Something on sourceforge has been recommended to me, but I try to
stick to things that dnf can install. Surely there must be some Fedora-
native ebook reader!
Beartooth Staffwright, Not Quite Clueless Power User
Remember I know little (precious little!) of where up is.
I am planning on running a Virtual Private Network from my Fedora
firewall out to a UML virtual colo (running RH9) at another site.
That site will be the place I present services to the world;
httpd, ssh, sftp, smtp. This is to comply with the "no servers"
and dynamic ip restrictions on my Comcast connection to the net;
if my firewall always drives an outbound connection to the
colocation site, I am not worried about changes of ip address,
and I am not opening any inbound ports.
There are a number of options for the VPN - the most attractive
are cipe ( http://sites.inka.de/sites/bigred/devel/cipe.html )
and FreeSwan ( http://www.freeswan.org/ ), though I am told that
one can do all this through an ssh tunnel. I would rather have
simple and secure than super-duper; I have plenty of bandwidth,
and will send outbound http and smtp from the firewall, so the
main bandwidth user will be incoming spam/b/b/b/b mail.
Anyone have some experiences to share about setting up VPN? Is
there anything about either cipe or FreeSwan that is likely to
break with FC1 or FC2?
Keith Lofstrom keithl(a)ieee.org Voice (503)-520-1993
KLIC --- Keith Lofstrom Integrated Circuits --- "Your Ideas in Silicon"
Design Contracting in Bipolar and CMOS - Analog, Digital, and Scan ICs
(after a looong time not using Fedora, just back to it!)
I've tried installing Fedora on a Zotac Zbox CI327 (Intel Celeron
N3450 inside) but this happens to fail. I've tried F25 but it has
not the right kernel to make it (I've read about 4.10 minimum), then
tried F26-Alpha-1.7 Live and Rawhide-20170518 Live but none could
reach the graphical login. They both boot, some steps take a lot of
time and I end up in a state I don't understand but which is not
Here's a link to a rdsosreport.txt file generated using Rawhide, I must
admit that I don't know what to do now..
BTW, I could install and run a Ubuntu 17.10 daily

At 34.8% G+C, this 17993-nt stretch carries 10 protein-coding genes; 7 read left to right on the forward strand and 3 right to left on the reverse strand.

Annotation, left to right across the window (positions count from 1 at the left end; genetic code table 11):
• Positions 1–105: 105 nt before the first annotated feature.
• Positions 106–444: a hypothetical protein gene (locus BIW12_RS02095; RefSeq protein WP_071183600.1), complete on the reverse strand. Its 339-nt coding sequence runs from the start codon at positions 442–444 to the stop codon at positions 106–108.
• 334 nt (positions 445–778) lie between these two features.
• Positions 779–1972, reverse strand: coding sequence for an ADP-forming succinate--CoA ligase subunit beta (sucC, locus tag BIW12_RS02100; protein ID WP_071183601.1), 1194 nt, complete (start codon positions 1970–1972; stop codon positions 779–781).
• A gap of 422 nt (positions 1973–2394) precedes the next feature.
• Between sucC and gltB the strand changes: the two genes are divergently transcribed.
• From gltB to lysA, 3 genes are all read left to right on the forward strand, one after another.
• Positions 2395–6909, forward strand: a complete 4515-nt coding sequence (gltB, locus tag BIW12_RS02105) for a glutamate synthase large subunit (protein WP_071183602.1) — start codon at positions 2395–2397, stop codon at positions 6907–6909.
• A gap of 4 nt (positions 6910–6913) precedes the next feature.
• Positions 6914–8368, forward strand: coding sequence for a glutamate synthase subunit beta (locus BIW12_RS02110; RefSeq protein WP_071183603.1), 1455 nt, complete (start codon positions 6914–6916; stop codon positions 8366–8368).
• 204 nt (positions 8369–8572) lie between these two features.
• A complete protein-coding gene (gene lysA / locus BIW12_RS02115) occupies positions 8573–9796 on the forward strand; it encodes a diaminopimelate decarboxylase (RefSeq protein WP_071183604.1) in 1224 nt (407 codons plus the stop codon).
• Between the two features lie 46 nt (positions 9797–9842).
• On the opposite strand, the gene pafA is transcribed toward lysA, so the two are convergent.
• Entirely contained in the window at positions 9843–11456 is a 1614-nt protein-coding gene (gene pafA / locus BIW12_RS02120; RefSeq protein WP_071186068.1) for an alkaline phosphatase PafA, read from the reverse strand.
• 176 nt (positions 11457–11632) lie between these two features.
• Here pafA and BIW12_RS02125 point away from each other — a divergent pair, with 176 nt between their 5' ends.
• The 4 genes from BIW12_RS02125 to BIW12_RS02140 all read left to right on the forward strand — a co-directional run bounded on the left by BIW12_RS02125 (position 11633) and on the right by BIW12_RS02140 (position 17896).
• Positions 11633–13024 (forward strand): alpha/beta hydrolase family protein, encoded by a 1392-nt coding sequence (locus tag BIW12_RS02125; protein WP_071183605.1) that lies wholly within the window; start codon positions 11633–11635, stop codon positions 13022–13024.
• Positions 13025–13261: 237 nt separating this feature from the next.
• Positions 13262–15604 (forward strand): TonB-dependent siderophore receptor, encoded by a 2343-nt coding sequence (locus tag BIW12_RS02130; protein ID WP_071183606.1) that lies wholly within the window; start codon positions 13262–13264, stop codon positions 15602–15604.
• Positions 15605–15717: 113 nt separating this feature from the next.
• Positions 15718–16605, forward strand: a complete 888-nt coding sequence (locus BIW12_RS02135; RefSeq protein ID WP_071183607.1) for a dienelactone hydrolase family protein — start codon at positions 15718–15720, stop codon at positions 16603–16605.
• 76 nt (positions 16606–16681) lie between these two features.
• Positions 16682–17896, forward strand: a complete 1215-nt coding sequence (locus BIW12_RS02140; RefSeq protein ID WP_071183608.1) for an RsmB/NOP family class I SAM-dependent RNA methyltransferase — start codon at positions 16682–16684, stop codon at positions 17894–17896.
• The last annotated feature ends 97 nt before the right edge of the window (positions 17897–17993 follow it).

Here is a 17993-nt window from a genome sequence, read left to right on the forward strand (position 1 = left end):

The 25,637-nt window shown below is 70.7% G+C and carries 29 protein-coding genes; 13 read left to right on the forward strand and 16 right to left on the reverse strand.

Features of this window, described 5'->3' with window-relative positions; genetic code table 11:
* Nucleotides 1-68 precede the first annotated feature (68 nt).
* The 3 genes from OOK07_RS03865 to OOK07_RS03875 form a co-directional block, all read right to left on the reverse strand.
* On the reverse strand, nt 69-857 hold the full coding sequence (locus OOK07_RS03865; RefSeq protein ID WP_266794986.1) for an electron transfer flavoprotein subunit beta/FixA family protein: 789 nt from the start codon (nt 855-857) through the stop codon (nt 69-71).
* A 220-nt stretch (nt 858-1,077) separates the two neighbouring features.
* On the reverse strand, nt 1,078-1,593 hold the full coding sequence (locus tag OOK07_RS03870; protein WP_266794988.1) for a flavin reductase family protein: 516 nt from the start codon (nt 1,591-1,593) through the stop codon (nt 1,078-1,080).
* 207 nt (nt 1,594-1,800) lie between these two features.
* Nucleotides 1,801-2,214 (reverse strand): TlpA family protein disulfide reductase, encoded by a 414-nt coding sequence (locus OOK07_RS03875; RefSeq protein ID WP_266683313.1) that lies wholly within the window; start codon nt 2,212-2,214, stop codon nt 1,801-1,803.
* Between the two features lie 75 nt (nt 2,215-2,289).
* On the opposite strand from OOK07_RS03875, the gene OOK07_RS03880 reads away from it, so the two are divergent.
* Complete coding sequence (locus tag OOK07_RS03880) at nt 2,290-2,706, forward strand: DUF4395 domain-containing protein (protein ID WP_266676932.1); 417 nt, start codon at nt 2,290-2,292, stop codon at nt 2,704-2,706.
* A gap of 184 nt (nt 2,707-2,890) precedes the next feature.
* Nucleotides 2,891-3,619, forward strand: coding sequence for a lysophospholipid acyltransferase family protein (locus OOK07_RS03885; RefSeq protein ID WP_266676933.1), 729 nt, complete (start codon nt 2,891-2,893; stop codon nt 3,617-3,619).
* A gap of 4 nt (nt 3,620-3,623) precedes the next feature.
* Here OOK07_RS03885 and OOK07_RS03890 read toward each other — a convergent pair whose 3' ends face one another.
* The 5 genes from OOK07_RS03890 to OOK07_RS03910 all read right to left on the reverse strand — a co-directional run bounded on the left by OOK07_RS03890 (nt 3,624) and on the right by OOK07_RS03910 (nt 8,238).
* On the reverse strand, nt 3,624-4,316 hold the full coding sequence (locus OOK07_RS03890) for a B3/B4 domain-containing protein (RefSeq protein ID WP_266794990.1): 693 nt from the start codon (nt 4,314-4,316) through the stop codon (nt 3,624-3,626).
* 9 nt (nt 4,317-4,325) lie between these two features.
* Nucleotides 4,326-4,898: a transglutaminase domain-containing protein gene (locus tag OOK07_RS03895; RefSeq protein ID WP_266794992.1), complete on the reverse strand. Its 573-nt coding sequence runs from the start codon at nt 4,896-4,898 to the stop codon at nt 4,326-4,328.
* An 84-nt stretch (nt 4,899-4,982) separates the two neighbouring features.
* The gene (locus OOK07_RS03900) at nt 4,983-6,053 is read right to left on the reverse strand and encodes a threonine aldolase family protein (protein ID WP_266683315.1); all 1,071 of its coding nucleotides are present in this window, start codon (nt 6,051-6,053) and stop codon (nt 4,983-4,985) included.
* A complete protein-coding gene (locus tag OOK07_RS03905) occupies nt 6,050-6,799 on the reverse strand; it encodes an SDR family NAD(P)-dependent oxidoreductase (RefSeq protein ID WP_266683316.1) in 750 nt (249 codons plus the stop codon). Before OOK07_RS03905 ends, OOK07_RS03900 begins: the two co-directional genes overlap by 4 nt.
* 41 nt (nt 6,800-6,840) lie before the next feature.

(artful-desktop-amd64-20170519.iso) - wow it starts up pretty quickly -
and that gave me hope!
Any hint or experience w/ such hardware?
So... I did a "sudo dnf upgrade" and things seemed to do well.
However, when I rebooted, it hangs on bootup with the statment "Holding
until bootup processes complete" or something like that -- I'm doing
this from memory. I tried with a couple of older kernels, but they also
I assume that this is some transient thing associated with the upgrade.
Over the years, I've had glitches appear on an upgrade and disappear on
the next upgrade. Accordingly, I'd like to boot into rescue mode and
see if I can upgrade again.
However, I've forgotten how to turn on wifi networking from rescue mode.
Can anybody point me to a tutorial?
F27. I ran a new laptop battery down to 4% (as claimed by gnome) and my
laptop didn't auto-suspend, nor hibernate.
In settings / power, the only option for battery power these days seems to
be to automatically suspend after a set time period; not at a certain
a) did I imagine it that earlier fedoras used to have this feature?
b) any way I can enable auto-suspect on low battery for F27?
After upgrading to Fedora 28, most of Youtube is broken in Firefox, claiming
lack of H.264 codec support.
Googling around, found this: https://fedoraproject.org/wiki/OpenH264
But none of the packages are currently available:
[root@thinkpad yum.repos.d]# dnf config-manager --set-enabled fedora-cisco-openh264
[root@thinkpad yum.repos.d]# dnf install gstreamer1-plugin-openh264 mozilla-openh264
Last metadata expiration check: 0:00:00 ago on Thu 26 Apr 2018 09:40:47 PM
No match for argument: gstreamer1-plugin-openh264
No match for argument: mozilla-openh264
Error: Unable to find a match
Meanwhile, back on Fedora 27, H.264 video works fine in Firefox, without any
I'm reading documentation  for Fedora on a USB stick. The only option
to have a portable fedora on a stick seems to be by creating an overlay
FS and this certainly leads to getting out of disk space at some point.
I would really like to create Fedora on USB that I can plug anywhere and
work off it.
I was thinking that perhaps I can just install regular fedora on a USB
stick like I would do on a hard drive. Then it can be updated and used
just like any other Fedora machine. Perhaps disable persistent logging
and swap so that flash memory doesn't wear out.
One issue I presently know about is dracut. It creates by default images
that only support a specific hardware. i.e. if I install kernel on a
machine with an nforce disk controller, it will put in intird only that
module thus Fedora will not boot on a machine with AHCI controller.
Maybe this wouldn't matter when all things are on the USB drive but then
can there be a problem with different USB controller modules?
I was wondering if anybody tried that and has tips for greated portability.
Is there an alternative to skype which would also allow me to exchange
Patrick DUPRÉ | | email: pdupre(a)gmx.com
Laboratoire de Physico-Chimie de l'Atmosphère | |
Université du Littoral-Côte d'Opale | |
Tel. (33)-(0)3 28 23 76 12 | | Fax: 03 28 65 82 44
189A, avenue Maurice Schumann | | 59140 Dunkerque, France